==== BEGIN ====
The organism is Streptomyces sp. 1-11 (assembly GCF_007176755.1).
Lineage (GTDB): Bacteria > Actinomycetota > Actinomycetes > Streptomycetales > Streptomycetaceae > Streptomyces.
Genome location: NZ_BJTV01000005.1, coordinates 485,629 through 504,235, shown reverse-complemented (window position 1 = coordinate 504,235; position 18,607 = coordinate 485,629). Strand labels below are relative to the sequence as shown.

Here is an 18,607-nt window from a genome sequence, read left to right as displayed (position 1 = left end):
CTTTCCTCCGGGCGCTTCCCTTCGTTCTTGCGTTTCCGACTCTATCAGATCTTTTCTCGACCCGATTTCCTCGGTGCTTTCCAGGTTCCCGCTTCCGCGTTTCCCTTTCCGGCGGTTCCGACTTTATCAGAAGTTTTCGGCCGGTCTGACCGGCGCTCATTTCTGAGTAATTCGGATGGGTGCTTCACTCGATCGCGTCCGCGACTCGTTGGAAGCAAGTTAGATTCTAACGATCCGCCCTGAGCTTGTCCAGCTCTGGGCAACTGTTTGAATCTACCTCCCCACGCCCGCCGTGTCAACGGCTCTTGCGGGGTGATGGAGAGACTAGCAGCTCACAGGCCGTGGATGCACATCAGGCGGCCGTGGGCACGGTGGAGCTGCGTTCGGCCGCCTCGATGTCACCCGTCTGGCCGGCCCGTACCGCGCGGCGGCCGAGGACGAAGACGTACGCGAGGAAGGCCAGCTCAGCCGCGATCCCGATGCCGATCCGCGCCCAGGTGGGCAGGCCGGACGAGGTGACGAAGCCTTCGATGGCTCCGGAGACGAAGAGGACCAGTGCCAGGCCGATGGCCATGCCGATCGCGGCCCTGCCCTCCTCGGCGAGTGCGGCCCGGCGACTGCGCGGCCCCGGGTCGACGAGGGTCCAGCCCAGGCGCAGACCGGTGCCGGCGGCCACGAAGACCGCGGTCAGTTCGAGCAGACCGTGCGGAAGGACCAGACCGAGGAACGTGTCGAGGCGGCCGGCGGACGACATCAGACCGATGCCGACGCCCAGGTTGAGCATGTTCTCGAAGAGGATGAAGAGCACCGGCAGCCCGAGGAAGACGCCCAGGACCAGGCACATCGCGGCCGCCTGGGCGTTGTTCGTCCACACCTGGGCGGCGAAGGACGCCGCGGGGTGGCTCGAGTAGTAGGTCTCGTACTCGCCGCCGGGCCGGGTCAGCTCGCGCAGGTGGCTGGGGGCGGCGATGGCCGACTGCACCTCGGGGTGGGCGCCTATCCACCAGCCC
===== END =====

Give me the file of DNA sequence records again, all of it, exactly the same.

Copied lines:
The organism is Streptomyces sp. 1-11 (assembly GCF_007176755.1).
Lineage (GTDB): Bacteria > Actinomycetota > Actinomycetes > Streptomycetales > Streptomycetaceae > Streptomyces.
Genome location: NZ_BJTV01000005.1, coordinates 485,629 through 504,235, shown reverse-complemented (window position 1 = coordinate 504,235; position 18,607 = coordinate 485,629). Strand labels below are relative to the sequence as shown.

Here is an 18,607-nt window from a genome sequence, read left to right as displayed (position 1 = left end):
CTTTCCTCCGGGCGCTTCCCTTCGTTCTTGCGTTTCCGACTCTATCAGATCTTTTCTCGACCCGATTTCCTCGGTGCTTTCCAGGTTCCCGCTTCCGCGTTTCCCTTTCCGGCGGTTCCGACTTTATCAGAAGTTTTCGGCCGGTCTGACCGGCGCTCATTTCTGAGTAATTCGGATGGGTGCTTCACTCGATCGCGTCCGCGACTCGTTGGAAGCAAGTTAGATTCTAACGATCCGCCCTGAGCTTGTCCAGCTCTGGGCAACTGTTTGAATCTACCTCCCCACGCCCGCCGTGTCAACGGCTCTTGCGGGGTGATGGAGAGACTAGCAGCTCACAGGCCGTGGATGCACATCAGGCGGCCGTGGGCACGGTGGAGCTGCGTTCGGCCGCCTCGATGTCACCCGTCTGGCCGGCCCGTACCGCGCGGCGGCCGAGGACGAAGACGTACGCGAGGAAGGCCAGCTCAGCCGCGATCCCGATGCCGATCCGCGCCCAGGTGGGCAGGCCGGACGAGGTGACGAAGCCTTCGATGGCTCCGGAGACGAAGAGGACCAGTGCCAGGCCGATGGCCATGCCGATCGCGGCCCTGCCCTCCTCGGCGAGTGCGGCCCGGCGACTGCGCGGCCCCGGGTCGACGAGGGTCCAGCCCAGGCGCAGACCGGTGCCGGCGGCCACGAAGACCGCGGTCAGTTCGAGCAGACCGTGCGGAAGGACCAGACCGAGGAACGTGTCGAGGCGGCCGGCGGACGACATCAGACCGATGCCGACGCCCAGGTTGAGCATGTTCTCGAAGAGGATGAAGAGCACCGGCAGCCCGAGGAAGACGCCCAGGACCAGGCACATCGCGGCCGCCTGGGCGTTGTTCGTCCACACCTGGGCGGCGAAGGACGCCGCGGGGTGGCTCGAGTAGTAGGTCTCGTACTCGCCGCCGGGCCGGGTCAGCTCGCGCAGGTGGCTGGGGGCGGCGATGGCCGACTGCACCTCGGGGTGGGCGCCTATCCACCAGCCC